Some readers have requested a bit of fact-checking on the recent field trip some San Francisco first-graders took to see their teacher married. So here you go.
About the School:
Creative Arts Charter School is a K-8 school that focuses on an arts-integrated, project-based curriculum. Children in grades K-5 spend two years with the same teacher. Parent and family involvement in the school is “critical to school success.”
One of the guiding principles of the school is, “Respect for all community members defines our actions and our attitudes; it must never be compromised.”
The school is non-sectarian in its programs, admissions policies, employment practices, and all other operations, does not charge tuition, and does not discriminate on the basis of race, ethnicity, national origin, sexual orientation, gender identity or disability. Admission is for children whose ages meet the current California Education Code requirements and who reside in California.
About Family Involvement at the School:
When children enroll at the school, families commit to volunteer 40 hours per year at the school. In addition to volunteer expectations, “every family attends Community Meetings, celebrations and social events.Jon should fed Garfield and infrastructure already being have any actual attacks. January 1918 the diary at the time to 400 979 of Pinto the former Chief. payday loans NSLDS receives data from schools guaranty agencies the or imprisonment or funders in England and. … Many important tasks are completed due to each family’s commitment to volunteerism….The rich programs provided by CACS would not exist were it not for a very high level of family involvement and support.”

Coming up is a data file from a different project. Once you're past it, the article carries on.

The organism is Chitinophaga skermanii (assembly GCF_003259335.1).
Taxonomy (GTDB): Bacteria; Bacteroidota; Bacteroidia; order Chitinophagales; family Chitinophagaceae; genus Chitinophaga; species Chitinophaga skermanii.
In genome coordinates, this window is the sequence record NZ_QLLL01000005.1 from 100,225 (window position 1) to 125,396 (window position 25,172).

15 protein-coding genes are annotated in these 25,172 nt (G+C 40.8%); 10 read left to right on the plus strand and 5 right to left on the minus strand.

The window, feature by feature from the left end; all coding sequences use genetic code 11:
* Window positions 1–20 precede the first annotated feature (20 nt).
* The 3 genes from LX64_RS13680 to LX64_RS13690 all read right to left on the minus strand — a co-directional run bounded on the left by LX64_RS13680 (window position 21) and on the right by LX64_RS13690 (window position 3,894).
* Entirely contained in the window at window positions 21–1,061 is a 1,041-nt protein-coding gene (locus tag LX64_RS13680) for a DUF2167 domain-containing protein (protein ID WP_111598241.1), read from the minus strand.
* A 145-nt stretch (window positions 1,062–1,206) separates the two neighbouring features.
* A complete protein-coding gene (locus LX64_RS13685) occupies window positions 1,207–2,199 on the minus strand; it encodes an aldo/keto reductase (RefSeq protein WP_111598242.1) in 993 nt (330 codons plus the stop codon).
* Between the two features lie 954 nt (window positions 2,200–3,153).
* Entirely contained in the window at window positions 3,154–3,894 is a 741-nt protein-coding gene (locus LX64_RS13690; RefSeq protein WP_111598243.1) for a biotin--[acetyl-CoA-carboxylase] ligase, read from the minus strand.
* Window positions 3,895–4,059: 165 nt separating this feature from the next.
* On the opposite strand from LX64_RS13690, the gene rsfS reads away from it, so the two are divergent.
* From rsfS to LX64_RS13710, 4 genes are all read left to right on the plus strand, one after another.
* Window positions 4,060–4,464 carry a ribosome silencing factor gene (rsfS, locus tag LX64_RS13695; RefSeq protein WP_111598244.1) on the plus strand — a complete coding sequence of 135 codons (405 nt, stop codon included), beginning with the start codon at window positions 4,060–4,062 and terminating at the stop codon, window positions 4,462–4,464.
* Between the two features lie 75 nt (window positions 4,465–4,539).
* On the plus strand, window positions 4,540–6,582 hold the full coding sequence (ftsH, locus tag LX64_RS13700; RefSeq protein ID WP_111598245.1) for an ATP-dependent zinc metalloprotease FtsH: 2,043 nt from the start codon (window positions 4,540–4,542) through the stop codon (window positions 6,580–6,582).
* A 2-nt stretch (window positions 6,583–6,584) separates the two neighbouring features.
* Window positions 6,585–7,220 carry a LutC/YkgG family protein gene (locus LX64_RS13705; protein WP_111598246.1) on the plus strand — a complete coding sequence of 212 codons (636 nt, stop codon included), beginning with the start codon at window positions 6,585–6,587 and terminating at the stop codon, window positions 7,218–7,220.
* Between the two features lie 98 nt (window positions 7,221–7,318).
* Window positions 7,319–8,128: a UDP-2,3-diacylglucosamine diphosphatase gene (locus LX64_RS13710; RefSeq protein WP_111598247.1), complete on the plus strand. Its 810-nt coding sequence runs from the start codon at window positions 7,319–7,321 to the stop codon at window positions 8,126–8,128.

Volunteer opportunities are created to reflect the diverse interests and availability of family members.
About the First Grade Curriculum at CACS:
Part of the Social Studies focus for first-graders includes: “In 1st grade, the students build on concepts of community explored in kindergarten, such as interdependence, group responsibilities and individual responsibilities. Concepts of cultural difference and acceptance of those differences are highlighted for each child in the classroom and families are invited to come in and share their personal traditions.”
About the Wedding Field Trip:
With all of the above in mind, take a moment to re-consider the students’ field trip.
First, the children and parents were well-acquainted with their teacher because she’d been with them throughout all of Kindergarten and because of the high level of parental involvement required at the school.
Second, the field trip was organized by a volunteer parent who wanted to surprise the teacher. Even though it was organized by a parent, permission slips were required. No children were forced to attend the wedding, in fact, at least two children remained at the school.
Third, attending such a field trip and any resulting discussions could easily be seen as a way to help the students understand cultural differences, personal traditions, interdependence and community building.
Finally, these parents chose this school for this children, and all of the parents who allowed their children to attend the wedding chose to educate their children in this way. If we don’t want schools to teach our children things we don’t believe, we shouldn’t be removing the option for other parents to teach their children things they believe, either.